• I’m (sort of) writing a book of my own. It’s the children’s poem I wrote years ago and started illustrating, but this time with someone else doing the illustrations. It’s not a commercial publication. There’s a lot more I could say — and feel free to ask — but otherwise I’ll reveal all early next year.

A November ritual is choosing a wall calendar for the following year. Readers may recall that I have a collection to which I add one calendar a year, and that each year I choose a theme I’ve never had before. For 2016 I’ve chosen “Australian Waterfalls” and I am very happy with that decision.

I wrote a couple of random thoughts on Google Plus (here and here), in case you want to add anything.

More silly pulp covers

Back in February I linked to the Pulp-O-Mizer cover generator, which lets you design magazine covers in the style of 1950s pulp science fiction. One entertaining way to use it is to design spoof covers for works that are manifestly not pulp science fiction.

At the time, I’d designed this cover for Mike Brown’s “How I Killed Pluto And Why It Had It Coming“.

Pulp Pluto

Recently I decided to see what else I could do, and decided I might as well design a cover for the Bible. (It’s been a while since I was last burned at the stake.)

Pulp Bible

If you haven’t explored the Pulp-O-Mizer for yourself yet, there are a certain number of magazine titles, background images, and foreground images available, from which you can choose any combination, and then add your own text. Obviously none of the options are remotely Biblical, which is what makes it an interesting challenge to find the best match possible. I chose:

  • Magazine title:Amazing Wonder Stories” — the only other remotely appropriate choice is “Enormous Stories“, which doesn’t go as nicely with the background.
  • Background: Futuristic city through round window — the nearest pulp science fiction gets to Heaven, and at least as good as the version in Revelation.
  • Foreground: Little guy jealously guarding his pot of gold — it’s not hard to find a Biblical character who fits this archetype, although not with a gun.

I hope that Christians and atheists alike can appreciate the humour in what I’ve done here.

I also wondered what cover would be most appropriate for my own autobiography, which I assure you will never be written. I’ve left out the custom text, which would only say Insert Title Here in any case. It’s the nearest I can get to a representation of what goes on inside my head (robots playing games under the stars).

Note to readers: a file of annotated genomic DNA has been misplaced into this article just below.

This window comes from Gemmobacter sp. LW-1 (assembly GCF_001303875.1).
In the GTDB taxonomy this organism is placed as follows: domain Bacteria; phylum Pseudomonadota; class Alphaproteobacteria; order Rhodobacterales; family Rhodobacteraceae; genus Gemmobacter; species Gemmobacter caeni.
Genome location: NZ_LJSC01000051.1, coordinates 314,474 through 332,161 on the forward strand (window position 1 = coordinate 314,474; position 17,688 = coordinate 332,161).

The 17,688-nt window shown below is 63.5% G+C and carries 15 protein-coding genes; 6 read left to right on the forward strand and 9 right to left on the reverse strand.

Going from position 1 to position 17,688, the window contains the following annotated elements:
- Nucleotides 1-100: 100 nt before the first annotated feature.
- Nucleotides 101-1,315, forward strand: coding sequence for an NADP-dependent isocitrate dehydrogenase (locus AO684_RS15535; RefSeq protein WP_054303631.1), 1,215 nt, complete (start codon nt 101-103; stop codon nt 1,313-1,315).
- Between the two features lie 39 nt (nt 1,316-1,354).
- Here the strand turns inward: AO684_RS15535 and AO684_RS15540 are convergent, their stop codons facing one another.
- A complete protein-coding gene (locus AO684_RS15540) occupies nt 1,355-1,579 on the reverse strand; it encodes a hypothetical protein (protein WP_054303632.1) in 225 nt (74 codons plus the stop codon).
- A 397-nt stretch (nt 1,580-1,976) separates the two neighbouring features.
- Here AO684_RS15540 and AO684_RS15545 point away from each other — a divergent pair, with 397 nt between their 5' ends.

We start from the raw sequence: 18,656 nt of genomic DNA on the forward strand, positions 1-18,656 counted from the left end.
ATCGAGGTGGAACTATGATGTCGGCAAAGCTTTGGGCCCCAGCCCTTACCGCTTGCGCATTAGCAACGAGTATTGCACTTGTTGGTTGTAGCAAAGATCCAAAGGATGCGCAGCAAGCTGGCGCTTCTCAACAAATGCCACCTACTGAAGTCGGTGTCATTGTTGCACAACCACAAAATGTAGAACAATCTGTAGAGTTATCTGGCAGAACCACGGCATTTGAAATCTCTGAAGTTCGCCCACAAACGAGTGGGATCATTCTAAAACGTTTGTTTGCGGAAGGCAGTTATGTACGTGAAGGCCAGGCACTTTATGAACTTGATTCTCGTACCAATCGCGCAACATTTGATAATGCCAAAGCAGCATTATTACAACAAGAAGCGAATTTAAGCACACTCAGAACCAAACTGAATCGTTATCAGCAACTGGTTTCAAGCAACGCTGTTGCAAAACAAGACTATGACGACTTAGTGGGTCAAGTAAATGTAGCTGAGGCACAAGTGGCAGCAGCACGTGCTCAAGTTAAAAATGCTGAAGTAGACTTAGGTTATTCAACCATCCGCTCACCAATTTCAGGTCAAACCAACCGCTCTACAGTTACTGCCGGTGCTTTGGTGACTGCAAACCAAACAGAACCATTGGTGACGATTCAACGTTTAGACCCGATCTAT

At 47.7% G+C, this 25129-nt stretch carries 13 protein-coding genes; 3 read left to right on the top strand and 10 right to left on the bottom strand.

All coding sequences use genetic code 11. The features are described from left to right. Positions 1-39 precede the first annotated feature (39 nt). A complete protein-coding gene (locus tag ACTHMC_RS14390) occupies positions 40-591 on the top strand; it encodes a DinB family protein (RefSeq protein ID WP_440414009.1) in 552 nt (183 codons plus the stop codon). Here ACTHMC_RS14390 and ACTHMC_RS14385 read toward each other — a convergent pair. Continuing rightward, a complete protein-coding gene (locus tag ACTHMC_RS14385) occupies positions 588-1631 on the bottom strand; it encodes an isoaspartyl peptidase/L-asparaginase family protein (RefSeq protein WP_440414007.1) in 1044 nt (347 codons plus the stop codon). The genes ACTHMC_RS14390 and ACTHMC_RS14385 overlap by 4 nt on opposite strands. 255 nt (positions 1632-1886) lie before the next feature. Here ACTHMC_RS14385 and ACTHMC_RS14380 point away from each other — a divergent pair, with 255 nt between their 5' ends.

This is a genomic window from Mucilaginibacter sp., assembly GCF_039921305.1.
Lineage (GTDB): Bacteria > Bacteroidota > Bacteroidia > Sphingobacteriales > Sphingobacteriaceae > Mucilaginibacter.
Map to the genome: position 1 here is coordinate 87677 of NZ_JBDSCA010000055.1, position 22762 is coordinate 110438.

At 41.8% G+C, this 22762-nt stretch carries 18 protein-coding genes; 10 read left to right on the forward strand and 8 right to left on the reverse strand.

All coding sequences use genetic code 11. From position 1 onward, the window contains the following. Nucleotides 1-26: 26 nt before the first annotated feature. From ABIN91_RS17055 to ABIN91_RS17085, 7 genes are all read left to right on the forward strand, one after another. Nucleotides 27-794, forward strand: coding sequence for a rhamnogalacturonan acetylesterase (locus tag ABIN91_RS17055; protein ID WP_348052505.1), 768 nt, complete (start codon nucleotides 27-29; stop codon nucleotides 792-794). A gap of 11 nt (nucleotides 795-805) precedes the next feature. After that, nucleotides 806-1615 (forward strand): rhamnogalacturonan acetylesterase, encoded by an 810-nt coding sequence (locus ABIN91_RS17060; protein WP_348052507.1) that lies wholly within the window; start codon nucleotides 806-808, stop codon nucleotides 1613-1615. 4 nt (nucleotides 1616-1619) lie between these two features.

Pulp Autobiography

Looking on my bookshelf for inspiration, I decided to have a go at “The Cambridge Grammar of the English Language“. (Geoff Pullum’s comment in email was: “We are going to switch to this cover at the next reprint. If we can persuade Cambridge University Press, which unfortunately was founded in 1534, and has proved just a teensy bit conservative in the past…“)

Pulp Grammar

I’ve done a few others, but these are representative. Feel free to say if you have requests, or if you’ve taken inspiration from any of my designs above.

Bookshelf tour

On a whim — and because I’d just cleaned my bedroom for probably the last time in 2012 — I decided to make a video of my bookshelf. Questions for the reader include: “How many do you recognise?“, “Which would you like to borrow?” and “Can you spot a good bookmash?“. Also, feel free to ask questions of your own.

As I say in the video description, not every title is legible but it was the best take of several.

Results of punctuation experiment

Thanks to everyone who took part in my punctuation experiment. I got more responses than I thought possible, thanks largely to Stan Carey spreading the word on Twitter.

To begin this discussion of the results, here is a photograph of all the books I took quotations from. The full-size image is large enough to read most of the small print.

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Punctuation experiment rehearsal

Over on Stan Carey’s blog there’s talk of conducting a punctuation experiment sometime. It’s an idea that I tried out on something he wrote, after which we agreed that we should try it on a more organised scale, with more people involved.

Now, there’s only one reason for me not to have a turn at conducting such an experiment — namely that I just don’t have the readership to make it worthwhile. I would be lucky to get one response.